Shia-Sunni riots erupt in Bahrain
DUBAI: A municipal building was set ablaze overnight in Sunni-ruled Bahrain, the government said on Monday, as fresh violence erupted over the executions of three Shias convicted of a deadly bomb attack on police.
The fire in the building at Shamalia, in the Shia area of Aali south of the capital Manama, was eventually brought under control, said the interior ministry, without explicitly linking it to the executions.
“According to initial reports, the fire was intentional and the specialised services are taking the necessary measures,” the ministry wrote on Twitter.
The blaze came after three Shias were put to death by firing squad on Sunday over the bomb attack on police in 2014, sparking clashes between angry protesters and security forces.
The confrontations continued overnight, with dozens of men and women marching through the streets of Sanabes village chanting slogans against the Al-Khalifa dynasty, according to witnesses. Demonstrators tried to reach the main street of Sanabes, the hometown of the three executed men.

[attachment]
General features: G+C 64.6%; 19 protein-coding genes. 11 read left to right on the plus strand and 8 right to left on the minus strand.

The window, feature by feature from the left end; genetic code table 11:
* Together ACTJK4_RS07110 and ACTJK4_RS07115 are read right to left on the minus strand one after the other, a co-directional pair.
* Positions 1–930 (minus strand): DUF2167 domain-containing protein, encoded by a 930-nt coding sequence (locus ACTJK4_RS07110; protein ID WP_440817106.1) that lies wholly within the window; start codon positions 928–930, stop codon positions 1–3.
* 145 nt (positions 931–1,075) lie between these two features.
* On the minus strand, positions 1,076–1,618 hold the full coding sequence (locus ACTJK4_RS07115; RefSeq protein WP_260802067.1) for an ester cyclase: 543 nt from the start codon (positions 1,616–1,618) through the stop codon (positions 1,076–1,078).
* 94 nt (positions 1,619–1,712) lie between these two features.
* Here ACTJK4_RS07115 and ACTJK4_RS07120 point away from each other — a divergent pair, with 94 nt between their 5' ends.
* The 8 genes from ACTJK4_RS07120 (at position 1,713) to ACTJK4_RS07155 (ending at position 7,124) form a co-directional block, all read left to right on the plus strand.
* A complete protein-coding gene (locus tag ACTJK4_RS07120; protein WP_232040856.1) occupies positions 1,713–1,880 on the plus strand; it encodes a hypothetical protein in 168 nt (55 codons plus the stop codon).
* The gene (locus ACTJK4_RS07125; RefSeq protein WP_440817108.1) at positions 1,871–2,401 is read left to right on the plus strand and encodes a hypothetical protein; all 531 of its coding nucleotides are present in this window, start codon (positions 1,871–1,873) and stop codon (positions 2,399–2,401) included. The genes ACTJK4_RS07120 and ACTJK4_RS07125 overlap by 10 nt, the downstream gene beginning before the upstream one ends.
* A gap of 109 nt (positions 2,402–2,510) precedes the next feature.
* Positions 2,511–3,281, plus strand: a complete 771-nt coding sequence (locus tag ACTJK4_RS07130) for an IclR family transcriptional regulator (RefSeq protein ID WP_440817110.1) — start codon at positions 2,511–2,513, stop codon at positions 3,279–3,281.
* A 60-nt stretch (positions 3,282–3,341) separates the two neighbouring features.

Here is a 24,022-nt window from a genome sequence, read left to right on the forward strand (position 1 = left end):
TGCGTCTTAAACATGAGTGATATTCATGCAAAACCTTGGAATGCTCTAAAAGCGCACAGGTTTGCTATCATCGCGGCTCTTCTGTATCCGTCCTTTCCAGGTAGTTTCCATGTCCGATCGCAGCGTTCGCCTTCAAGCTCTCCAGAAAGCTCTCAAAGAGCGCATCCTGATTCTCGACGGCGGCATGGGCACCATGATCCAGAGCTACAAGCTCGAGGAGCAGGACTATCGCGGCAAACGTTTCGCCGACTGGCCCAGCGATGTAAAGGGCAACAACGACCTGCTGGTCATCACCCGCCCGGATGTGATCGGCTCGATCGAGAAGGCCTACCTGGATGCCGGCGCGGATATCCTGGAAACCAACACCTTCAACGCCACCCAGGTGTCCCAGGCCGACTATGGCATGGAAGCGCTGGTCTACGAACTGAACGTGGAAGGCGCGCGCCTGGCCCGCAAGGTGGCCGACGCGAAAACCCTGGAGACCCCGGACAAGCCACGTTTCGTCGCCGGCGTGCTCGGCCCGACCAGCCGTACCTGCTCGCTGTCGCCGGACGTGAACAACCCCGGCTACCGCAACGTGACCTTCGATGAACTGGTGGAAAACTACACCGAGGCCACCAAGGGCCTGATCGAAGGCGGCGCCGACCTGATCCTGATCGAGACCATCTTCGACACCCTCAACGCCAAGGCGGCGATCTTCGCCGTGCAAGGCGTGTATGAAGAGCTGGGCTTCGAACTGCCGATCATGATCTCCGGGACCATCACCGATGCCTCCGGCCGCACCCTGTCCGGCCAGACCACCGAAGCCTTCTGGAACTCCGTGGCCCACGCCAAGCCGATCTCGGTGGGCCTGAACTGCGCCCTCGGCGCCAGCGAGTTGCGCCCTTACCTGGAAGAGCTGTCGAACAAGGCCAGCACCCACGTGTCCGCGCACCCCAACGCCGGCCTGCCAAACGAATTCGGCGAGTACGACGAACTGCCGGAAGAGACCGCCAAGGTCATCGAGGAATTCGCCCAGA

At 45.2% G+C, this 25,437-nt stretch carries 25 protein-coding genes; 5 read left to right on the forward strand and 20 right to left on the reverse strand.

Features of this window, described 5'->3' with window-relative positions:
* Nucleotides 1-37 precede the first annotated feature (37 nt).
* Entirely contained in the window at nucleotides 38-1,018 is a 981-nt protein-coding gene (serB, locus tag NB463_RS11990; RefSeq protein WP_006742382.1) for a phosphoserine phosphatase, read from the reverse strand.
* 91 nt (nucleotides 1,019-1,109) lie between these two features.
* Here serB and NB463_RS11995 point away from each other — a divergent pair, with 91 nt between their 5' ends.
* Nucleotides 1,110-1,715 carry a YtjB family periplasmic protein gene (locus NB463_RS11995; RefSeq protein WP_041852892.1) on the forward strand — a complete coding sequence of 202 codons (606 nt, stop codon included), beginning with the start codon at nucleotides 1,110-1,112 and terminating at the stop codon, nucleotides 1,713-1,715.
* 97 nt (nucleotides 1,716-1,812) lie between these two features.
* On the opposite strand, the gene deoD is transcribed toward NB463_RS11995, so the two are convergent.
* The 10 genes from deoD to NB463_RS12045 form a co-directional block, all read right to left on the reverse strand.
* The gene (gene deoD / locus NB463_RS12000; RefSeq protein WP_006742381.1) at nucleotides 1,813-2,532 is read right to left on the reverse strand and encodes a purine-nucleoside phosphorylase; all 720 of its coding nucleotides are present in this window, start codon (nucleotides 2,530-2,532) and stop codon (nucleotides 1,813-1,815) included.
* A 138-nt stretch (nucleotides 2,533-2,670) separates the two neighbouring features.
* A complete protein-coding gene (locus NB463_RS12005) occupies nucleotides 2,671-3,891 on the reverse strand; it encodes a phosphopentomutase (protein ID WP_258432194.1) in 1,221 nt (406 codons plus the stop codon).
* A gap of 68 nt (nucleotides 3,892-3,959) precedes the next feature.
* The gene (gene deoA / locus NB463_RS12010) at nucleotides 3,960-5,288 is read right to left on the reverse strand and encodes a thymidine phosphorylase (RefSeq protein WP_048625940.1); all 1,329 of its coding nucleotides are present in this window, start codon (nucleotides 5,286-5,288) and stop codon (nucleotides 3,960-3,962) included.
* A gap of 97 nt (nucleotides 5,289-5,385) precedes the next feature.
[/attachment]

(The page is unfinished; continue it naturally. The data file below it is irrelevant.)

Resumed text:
Sanabes is the closest Shia village to the Pearl roundabout which was the epicentre of a month-long Shia-led uprising that the security forces crushed in mid-March 2011. The square’s famous monument was razed to the ground after the protesters were driven out. Protests turned violent overnight in several other Shia villages, according to other witnesses who said police opened fire to disperse demonstrators, wounding several of them.
Bahrain’s authorities do not permit international news agencies to cover events independently. The executions were criticised by international human rights groups, as well as Britain and the European Union. Iran and the Lebanese Shia movement Hezbollah strongly condemned the executions.
Bahrain, which has been ruled by the Al-Khalifas for more than two centuries, has a majority Shia population which has long complained of marginalisation. It has been rocked by sporadic unrest since the Gulf-backed security forces brutally crushed the Arab Spring-inspired uprising in 2011.